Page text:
Bell residents continue to fight quarry plan

The Bell quarry saga - a proposal to truck more than a million cubic metres of Sydney landfill through the little village at the top of the Mountains to an old quarry at Clarence - continues.

Despite being knocked back by a planning panel, the would-be developer has taken his case to the Land and Environment Court, which has allowed him to submit amended plans for the appeal.

One of the residents along Sandham Road in Bell, Dr Kevin Tuffin, said the plans would see 70 to 100 heavy vehicle movements going past his home every day, six days a week, for the next 15 years.

"That's a roaring behemoth sweeping past my front gate every six minutes."

Dr Tuffin scoffed at the offer to widen and seal Sandham Road, adding passing bays, to address concerns about dust and safety. The developer has earmarked $140,000 for the work.

"The road will become uninhabitable. Widening of the road will worsen noise by bringing the convoy of trucks and trailers closer to our homes."

In a letter of objection to Lithgow Council, Dr Tuffin also questioned why that council alone was considering the DA, which would have enormous impacts in parts of the Mountains.

"This should have been a joint Lithgow/Blue Mountains process," he wrote. "The human costs to be borne by the proposal fall on the residents of Bell, i.e. on those outside Lithgow's jurisdiction."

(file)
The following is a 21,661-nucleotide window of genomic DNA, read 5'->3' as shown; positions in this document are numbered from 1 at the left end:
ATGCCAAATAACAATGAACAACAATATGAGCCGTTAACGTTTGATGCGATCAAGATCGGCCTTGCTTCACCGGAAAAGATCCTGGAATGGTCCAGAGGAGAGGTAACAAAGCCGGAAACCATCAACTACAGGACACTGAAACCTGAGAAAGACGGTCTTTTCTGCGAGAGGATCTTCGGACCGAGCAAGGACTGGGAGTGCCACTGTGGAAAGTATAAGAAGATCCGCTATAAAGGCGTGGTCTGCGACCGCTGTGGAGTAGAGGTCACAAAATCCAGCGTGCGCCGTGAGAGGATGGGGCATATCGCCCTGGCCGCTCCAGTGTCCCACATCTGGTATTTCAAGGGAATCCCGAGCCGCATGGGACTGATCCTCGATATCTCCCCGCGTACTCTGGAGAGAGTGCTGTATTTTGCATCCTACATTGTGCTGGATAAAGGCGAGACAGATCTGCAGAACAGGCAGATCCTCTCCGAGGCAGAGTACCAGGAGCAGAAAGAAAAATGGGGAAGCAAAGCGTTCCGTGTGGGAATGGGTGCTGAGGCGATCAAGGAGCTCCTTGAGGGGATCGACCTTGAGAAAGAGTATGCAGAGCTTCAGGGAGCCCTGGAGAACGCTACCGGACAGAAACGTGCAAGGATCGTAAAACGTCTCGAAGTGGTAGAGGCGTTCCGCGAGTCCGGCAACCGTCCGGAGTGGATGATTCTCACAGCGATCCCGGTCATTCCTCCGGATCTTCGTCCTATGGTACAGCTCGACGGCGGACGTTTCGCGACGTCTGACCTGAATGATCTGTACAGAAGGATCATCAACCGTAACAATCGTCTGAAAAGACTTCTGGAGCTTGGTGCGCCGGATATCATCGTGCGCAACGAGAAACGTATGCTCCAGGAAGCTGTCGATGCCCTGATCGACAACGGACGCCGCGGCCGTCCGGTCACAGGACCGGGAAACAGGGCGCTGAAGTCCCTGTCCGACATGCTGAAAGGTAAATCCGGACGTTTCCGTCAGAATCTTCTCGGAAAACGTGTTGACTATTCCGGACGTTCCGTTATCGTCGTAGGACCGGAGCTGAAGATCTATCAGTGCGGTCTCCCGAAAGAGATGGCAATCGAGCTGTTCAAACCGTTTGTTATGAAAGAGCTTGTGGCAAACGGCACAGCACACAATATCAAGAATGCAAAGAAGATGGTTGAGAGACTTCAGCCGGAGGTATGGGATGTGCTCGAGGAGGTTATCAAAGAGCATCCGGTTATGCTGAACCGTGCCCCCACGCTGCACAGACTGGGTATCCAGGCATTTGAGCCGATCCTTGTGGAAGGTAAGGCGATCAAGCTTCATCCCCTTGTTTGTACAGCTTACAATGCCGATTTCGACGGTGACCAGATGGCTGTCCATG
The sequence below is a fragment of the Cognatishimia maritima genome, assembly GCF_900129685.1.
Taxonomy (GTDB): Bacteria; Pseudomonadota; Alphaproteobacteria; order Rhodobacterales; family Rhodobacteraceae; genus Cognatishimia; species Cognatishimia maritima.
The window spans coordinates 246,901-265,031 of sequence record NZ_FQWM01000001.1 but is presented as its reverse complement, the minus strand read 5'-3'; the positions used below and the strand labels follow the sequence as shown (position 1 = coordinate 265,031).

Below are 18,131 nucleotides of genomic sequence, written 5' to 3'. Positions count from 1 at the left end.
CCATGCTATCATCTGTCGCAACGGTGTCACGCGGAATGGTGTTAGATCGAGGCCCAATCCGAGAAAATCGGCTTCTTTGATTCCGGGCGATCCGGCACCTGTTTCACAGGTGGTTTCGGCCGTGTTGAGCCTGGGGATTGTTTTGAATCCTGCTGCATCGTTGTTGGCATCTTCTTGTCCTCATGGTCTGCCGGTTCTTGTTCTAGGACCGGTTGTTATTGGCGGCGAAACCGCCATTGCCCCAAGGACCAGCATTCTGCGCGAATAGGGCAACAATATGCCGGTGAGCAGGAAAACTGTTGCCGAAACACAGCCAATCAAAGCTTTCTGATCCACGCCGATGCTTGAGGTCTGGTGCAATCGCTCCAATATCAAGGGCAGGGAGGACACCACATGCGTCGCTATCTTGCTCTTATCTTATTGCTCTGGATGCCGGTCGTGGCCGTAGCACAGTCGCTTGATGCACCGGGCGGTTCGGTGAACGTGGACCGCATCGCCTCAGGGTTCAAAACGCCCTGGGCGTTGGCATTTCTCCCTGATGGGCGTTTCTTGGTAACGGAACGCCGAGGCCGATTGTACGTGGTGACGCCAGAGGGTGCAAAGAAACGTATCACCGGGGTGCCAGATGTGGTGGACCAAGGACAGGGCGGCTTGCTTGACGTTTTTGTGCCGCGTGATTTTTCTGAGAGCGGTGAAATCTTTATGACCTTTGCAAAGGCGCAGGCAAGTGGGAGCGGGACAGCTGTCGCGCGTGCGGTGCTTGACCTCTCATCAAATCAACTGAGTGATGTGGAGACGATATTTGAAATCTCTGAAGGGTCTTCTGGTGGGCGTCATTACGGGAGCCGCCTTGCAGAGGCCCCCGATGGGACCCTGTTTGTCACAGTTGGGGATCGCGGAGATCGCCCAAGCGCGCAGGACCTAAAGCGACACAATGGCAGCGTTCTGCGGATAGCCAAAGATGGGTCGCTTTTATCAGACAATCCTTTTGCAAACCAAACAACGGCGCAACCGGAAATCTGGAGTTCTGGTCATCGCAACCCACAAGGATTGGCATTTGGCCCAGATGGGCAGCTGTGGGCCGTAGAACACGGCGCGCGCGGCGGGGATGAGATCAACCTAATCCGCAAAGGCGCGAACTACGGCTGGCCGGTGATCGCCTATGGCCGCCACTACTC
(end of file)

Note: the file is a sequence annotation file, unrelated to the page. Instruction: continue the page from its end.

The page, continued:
Dr Tuffin pointed out that, according to his property title, he owns the land running for approximately 450 metres along Sandham Road up to the current road itself and any widening on the residential side would intrude on to his property.

He concluded: "We all know that this is not a 'rehabilitation project'. It is profit-driven plan to dump the waste from Sydney's building mania in an out-of-sight location."

The residents of Bell have been battling the DA for more than four years. Kaye Whitbread, also on Sandham Road, said she was "beyond being upset - I'm bloody furious".

She said the amended plans would create health risks, contaminate her water supply and increase noise. One of the proposed passing bays would be just two metres from her garage.

"[It] will obstruct my vision, not to mention the noise from idling trucks waiting to pass, the noise as they slow down and accelerate away and the diesel particulates landing on my home and on my car."

Blue Mountains council opposes the quarry plans. It made a formal submission opposing the original DA back in 2019.

Blue Mountains mayor, Mark Greenhill, said he continues to oppose the proposal, as do colleagues on the newly elected council.

"Cr Suzie van Opdorp and I have discussed this and the community can be assured of our resolve.

"While it occurs under the jurisdiction of Lithgow Council, the impact is felt very keenly by Blue Mountains citizens.

"We will make a submission and we will do whatever we can to join the fight against this."

Submissions can be made to Lithgow Council until February 8.